Aside from a reserve parachute, if there’s one other safety accessory that we can’t recommend enough it’s the Powerfloat. Just as the name gives away, the Powerfloat is a floatation device specifically crafted for paramotors, ultra lights, hang gliders, and other similar aircraft. Statistically, water presents a paramotor pilot with their deadliest threat. Many might think that ground crashes are higher, but it is actually water-related incidents that are the culprit. It’s important to understand that it is deceptively hard to free yourself from lines, soaking harnesses, and heavy metal components, all in the chaos of an unintended landing.
While you might be thinking, ‘Don’t worry, I’ll never fly over water,’ think again – like moths to a flame, the draw to fly over bodies of water is a natural desire experienced by most pilots. Even if it’s a small winding creek or pond, there’s something about water that entices the senses and almost unnoticeably pulls people in. There’s nothing wrong with it, on the contrary, flying over water is gorgeous and a unique experience in and of itself, but that being said, having this floatation apparatus secured to your paramotor is the safest way to proceed as well as get the most out of those flights.
Powerfloats – don’t fly without this safety device – because it could mean the difference between life and death. It’s a hard truth, but regarding safety, especially in the PPG sport, is the best way to go. Having that added security only enhances flight and lends to enjoyment because you’re actively working to avoid disaster. Being prepared, is undoubtedly, a good thing.
The Powerfloats offered through Aviator come in three different varieties: the Powerfloat 2BeSure (Twin System), 2BeSure XL (Twin System), and in a U-Shape. The 2BeSure models come in a two pack that mount on either side of you and deploy outward, with the XL size having a slightly longer width. The U-Shape comes in the form of a modified u-shaped vest specifically outfitted for a paramotor, making it larger than a normal floatation vest.
This device is intentionally designed to be lightweight and as unobtrusive as possible, and provides you with a massive element of safety when flying over water.
Powerfloats are additionally crafted to automatically deploy via a Co2 cartridge, as they are triggered upon immersion into water. Because of the auto-activation feature, it allows you crucial time to free yourself from your wing and harness and swim to safety. It’s no underestimation that Powerfloasts are a critical and lifesaving instrument for anyone who goes near water, as many of us do.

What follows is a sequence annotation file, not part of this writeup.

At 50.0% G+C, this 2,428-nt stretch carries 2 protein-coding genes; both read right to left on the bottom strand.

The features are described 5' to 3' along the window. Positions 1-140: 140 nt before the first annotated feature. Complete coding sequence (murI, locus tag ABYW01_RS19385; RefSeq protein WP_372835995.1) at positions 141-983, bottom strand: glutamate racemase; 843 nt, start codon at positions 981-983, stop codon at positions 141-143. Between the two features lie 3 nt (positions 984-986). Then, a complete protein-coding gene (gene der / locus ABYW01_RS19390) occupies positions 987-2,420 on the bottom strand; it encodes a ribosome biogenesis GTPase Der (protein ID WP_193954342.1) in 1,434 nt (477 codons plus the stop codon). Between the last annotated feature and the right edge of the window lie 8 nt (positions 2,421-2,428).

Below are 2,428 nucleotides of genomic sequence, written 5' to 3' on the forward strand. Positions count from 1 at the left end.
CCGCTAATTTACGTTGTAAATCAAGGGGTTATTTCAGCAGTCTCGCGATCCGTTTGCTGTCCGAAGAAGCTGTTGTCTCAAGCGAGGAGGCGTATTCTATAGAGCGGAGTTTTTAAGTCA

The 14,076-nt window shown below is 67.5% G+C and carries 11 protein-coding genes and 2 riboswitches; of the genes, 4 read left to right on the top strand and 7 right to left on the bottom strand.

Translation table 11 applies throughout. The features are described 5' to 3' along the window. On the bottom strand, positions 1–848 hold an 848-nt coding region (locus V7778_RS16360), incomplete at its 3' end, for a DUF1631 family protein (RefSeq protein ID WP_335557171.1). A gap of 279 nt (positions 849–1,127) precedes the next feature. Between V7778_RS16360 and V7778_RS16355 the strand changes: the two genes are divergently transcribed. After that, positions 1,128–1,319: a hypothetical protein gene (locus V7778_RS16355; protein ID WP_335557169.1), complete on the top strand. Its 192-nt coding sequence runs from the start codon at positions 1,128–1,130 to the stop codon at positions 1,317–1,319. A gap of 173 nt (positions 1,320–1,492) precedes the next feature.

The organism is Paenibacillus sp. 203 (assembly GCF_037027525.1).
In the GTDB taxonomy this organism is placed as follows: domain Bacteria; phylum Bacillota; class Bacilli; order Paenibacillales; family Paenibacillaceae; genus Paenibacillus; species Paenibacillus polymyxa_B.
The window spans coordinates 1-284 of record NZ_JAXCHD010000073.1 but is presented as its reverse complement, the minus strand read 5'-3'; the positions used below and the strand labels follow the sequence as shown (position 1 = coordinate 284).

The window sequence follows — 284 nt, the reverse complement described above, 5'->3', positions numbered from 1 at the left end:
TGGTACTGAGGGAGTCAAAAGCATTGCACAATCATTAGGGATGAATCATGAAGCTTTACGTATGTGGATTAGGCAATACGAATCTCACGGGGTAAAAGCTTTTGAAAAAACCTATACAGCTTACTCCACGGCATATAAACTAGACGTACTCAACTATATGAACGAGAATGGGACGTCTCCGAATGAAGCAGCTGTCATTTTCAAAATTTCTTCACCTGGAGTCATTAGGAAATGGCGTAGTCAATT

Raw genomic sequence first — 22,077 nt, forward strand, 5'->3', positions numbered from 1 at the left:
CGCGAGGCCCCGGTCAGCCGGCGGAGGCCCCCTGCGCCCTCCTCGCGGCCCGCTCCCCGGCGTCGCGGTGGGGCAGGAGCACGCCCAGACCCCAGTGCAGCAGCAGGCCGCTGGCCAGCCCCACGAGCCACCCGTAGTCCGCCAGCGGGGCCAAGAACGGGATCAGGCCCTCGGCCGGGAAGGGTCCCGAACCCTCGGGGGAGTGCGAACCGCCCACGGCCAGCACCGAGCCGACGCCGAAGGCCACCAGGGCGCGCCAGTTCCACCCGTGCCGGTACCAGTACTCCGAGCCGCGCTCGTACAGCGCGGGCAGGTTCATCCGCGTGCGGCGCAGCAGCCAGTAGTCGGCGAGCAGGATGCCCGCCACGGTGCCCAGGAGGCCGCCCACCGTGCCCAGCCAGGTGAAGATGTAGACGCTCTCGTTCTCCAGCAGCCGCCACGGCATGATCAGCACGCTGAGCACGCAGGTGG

Something else to understand about Powerfloats is that these devices also have a five-year working life, and should be replaced within the time frame for safety, along with the Co2 package that activates the inflation. Exposure to moisture in the air affects the package, so it’s also suggested that these pieces be replaced annually if not sooner, depending on the area in which you live and fly.
Powerfloats are designed to be mounted to your paramotor in two different ways, so be sure to see our video for more an in-depth tutorial on how to do this properly.
The preferred method at Aviator is attaching a float onto either side of your harness – specifically onto each harness strap that goes over the shoulders. When you mount your floats, the float straps should be looser than the shoulder straps of the harness. If the float straps or too tight, they’ll end up carrying the weight of the paramotor, which could lead to tearing of the float’s holding case. Overall, this does not affect safety, but unnecessary wear and tear should be avoided.
The second option is that you can also mount the floats on either side of the frame, in much the same manner. The downside to this method however, is that it positions the floats slightly lower, meaning they’ll inflate more around your chest area. In attaching the floats onto the harness straps, they’re positioned closer to the head and should better keep your head above water in the event of an accident.
While both methods are proven, definitely take into consideration the different positioning and how it might help you should an emergency ever arise.
We can’t emphasize this enough, fear not! Again, as our other safety-centric blogs have highlighted, arming yourself with knowledge, skills, and the proper equipment make all the difference – in safety, most certainly, but also in the overall flying experience. Having an awareness of all possible dangers is simply a part of PPG, and for your own edification.
So, on the one hand, being prepared could legitimately mean the difference in life and death, but on the flip side that preparedness also means you have peace of mind. You aren’t weighed down by “what ifs” or fears, but instead you’re perfectly prepared to react should dangers arise. When you have that type of security, flying paramotors becomes that much more enjoyable because you’ve eliminated certain fears. Soar freely knowing you’re safe.
Of course, this is a principle applied to many different areas in life, making it all the more truthful. So, again, fear not, and simply prepare yourself for all circumstance, continue to pursue flight, and love parmotoring all the more.